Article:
Until recently, I'd never heard of Victoria, a small city on an island off the west coast of Canada. Because I know friends there, I travelled to this faraway destination. Now, I'm suddenly seeing references to Victoria everywhere.

The New York Times travel section just published a big spread on Victoria and my favorite motorcycle magazine (Rider) describes riding a motorcycle through the place.

Now that Victoria is on my radar, I'm "seeing" these articles. If I hadn't gone, they probably would have passed beneath my notice. Which is a reason to get off our butt and travel -- it opens our eyes to the world!

Sunday, April 22, 2018

Victoria Mermaid

Shopping with Sheila is the equivalent of attending a master class in fashion. She knows and can teach you so much. Sheila opines on the quality of clothing. She discusses its fabric, the reputation of its brand, and its aesthetic style. Lately she's personally interested in asymmetrical pieces, which is an advanced choice.

Sheila taught me that many items have hidden statements on the label saying when the piece was made (e.g., Fall 2013). She touches clothes on the rack to assess the quality of their material. She can recognize obscure brands and tell you how they run in size (something which varies widely among brands).

I bought a dress and skirt while in Victoria. Here is the dress. It's a style I've never worn before. Pretty but a little plain so I spiced it up with a big, colorful mermaid necklace. Some may say the jewelry is too large or overwhelming for the dress but their combination expresses my personality. I'm a plain gal who likes to present herself with some flair. Personal accents make clothing and life more interesting!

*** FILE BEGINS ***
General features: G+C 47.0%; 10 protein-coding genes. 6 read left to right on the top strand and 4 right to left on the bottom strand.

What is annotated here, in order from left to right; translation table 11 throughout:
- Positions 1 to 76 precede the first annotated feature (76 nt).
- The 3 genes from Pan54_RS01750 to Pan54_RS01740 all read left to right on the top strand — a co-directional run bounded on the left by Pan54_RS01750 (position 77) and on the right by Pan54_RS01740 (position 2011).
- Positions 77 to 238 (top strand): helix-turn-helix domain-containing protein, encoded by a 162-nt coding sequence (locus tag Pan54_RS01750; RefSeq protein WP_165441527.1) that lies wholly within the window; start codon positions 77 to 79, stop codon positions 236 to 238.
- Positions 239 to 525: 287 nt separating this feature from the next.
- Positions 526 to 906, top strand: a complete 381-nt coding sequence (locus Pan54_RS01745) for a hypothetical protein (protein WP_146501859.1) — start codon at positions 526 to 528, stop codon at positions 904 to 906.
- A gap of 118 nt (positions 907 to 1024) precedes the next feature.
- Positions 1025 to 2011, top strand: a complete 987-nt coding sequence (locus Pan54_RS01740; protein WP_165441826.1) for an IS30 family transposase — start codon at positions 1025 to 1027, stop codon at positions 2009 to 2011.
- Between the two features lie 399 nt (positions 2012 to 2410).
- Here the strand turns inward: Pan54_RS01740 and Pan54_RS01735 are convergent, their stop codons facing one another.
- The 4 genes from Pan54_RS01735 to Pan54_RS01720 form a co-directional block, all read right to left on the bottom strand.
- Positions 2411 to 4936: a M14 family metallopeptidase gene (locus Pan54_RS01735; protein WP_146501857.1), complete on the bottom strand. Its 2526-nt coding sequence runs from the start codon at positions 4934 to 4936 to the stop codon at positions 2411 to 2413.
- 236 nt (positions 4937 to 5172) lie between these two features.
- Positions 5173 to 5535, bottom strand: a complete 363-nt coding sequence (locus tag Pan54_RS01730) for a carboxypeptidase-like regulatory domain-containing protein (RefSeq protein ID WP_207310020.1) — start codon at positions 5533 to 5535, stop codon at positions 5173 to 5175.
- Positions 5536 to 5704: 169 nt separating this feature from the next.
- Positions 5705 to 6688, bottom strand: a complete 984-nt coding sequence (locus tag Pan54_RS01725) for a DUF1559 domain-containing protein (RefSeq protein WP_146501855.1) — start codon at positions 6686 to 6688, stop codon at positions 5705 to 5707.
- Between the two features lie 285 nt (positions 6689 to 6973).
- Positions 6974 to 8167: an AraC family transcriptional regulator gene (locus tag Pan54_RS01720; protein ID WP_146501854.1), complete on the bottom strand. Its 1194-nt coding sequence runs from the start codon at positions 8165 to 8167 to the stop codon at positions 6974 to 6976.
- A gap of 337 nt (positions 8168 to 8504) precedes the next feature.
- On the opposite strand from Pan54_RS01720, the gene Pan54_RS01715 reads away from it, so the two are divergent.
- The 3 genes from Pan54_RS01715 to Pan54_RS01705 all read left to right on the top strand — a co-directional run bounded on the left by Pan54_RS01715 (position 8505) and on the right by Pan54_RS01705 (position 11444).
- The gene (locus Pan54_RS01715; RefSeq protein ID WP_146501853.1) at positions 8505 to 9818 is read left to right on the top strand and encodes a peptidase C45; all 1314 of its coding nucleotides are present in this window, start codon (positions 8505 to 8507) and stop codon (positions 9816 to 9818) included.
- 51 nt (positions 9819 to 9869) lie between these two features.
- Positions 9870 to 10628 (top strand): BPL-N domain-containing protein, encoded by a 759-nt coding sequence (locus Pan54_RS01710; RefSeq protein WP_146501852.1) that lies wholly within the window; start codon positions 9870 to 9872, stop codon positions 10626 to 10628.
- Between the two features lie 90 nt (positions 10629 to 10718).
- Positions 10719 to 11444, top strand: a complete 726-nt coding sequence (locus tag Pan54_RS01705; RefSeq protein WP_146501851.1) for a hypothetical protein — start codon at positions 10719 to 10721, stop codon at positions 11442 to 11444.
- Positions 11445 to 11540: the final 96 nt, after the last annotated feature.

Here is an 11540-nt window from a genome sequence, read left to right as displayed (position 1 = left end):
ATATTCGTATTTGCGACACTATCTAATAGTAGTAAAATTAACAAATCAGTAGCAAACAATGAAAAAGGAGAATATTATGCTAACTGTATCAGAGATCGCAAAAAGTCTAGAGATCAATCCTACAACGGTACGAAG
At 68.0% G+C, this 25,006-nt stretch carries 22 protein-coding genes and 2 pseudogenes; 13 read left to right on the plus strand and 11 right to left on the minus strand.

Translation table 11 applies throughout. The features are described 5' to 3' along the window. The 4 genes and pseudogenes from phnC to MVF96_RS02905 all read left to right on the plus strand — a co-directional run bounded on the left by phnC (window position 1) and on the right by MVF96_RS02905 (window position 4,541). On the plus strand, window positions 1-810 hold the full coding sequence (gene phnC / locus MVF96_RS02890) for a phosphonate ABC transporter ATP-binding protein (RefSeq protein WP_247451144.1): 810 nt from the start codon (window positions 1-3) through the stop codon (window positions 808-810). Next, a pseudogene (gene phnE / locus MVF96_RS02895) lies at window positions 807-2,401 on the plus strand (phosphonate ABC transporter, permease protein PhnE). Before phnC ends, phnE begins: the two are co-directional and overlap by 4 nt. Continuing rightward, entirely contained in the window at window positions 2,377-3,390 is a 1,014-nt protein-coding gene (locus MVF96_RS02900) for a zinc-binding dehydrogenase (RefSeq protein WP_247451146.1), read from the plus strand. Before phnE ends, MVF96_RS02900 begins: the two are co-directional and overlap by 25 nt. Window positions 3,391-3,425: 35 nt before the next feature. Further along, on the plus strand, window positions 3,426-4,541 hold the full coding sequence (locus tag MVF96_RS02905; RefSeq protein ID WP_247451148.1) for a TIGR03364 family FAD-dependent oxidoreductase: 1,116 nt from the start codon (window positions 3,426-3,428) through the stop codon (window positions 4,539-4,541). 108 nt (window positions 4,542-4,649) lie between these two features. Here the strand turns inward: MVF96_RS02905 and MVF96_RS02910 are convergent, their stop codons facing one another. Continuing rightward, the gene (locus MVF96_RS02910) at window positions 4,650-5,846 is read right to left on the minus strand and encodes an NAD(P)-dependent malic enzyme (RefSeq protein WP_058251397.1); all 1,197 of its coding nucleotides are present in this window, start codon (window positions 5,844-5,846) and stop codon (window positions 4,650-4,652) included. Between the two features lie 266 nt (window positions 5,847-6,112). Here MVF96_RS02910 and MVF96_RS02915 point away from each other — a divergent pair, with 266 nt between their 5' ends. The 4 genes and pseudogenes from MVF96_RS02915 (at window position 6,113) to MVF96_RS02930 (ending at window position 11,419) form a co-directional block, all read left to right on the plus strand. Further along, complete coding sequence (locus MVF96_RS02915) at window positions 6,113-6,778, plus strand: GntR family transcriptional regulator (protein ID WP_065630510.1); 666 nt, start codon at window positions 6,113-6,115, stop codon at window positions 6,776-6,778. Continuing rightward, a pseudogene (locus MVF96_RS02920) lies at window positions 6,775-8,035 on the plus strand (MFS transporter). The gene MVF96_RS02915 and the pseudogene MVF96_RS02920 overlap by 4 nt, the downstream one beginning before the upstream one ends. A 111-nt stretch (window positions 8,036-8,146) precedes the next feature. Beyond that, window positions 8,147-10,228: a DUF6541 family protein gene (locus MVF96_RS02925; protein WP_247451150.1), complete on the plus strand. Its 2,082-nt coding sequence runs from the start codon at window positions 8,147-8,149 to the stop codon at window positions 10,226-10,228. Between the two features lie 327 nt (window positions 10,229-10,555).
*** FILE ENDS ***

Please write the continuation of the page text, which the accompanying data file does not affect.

Saturday, April 21, 2018

Mermaid Ally

My closest friends know I have a totem, a spirit guide. An archetype that connects to me on a deep level. My totem is the mermaid.

A dear friend, Suzanne, just sent me the mermaid item shown above. It delights me. She also sent me a mermaid pin. Friends like Suzanne are precious gems: they see you for who you are and offer real support.

Tomorrow I'm going to wear a dress found shopping with Sheila in Victoria. To accent it, I'll wear a big, colorful mermaid necklace. The dress is pretty but plain; the necklace spices it up to the max. Their combination expresses me perfectly.

The first known mermaid stories appeared in Assyria around 1000 BC. Goddess Atargatis, mother of Queen Semiramis, loved a mortal man and accidentally killed him. Ashamed, Atargatis jumped into a lake and took the form of a fish -- but the waters could not conceal her divine beauty. Thereafter, she took the form of a mermaid, human above the waist and fish below.

Do you like mermaids?

Friday, April 20, 2018

The Only Way To Fly

I never thought I'd own my own private jet -- but that was before Bitcoin. Now I don't have to endure crowds, airport lines and waiting with the hoi polloi.

Just kidding! My friend Jason is a commercial pilot and today he showed me one of the places he works (Republic Airport in Farmingdale). Jason escorted me "behind the curtain" into restricted areas open only to those with visible credentials. We inspected a variety of private aircraft and had lunch. Jason is one of the coolest dudes around and knowing him has perks. :)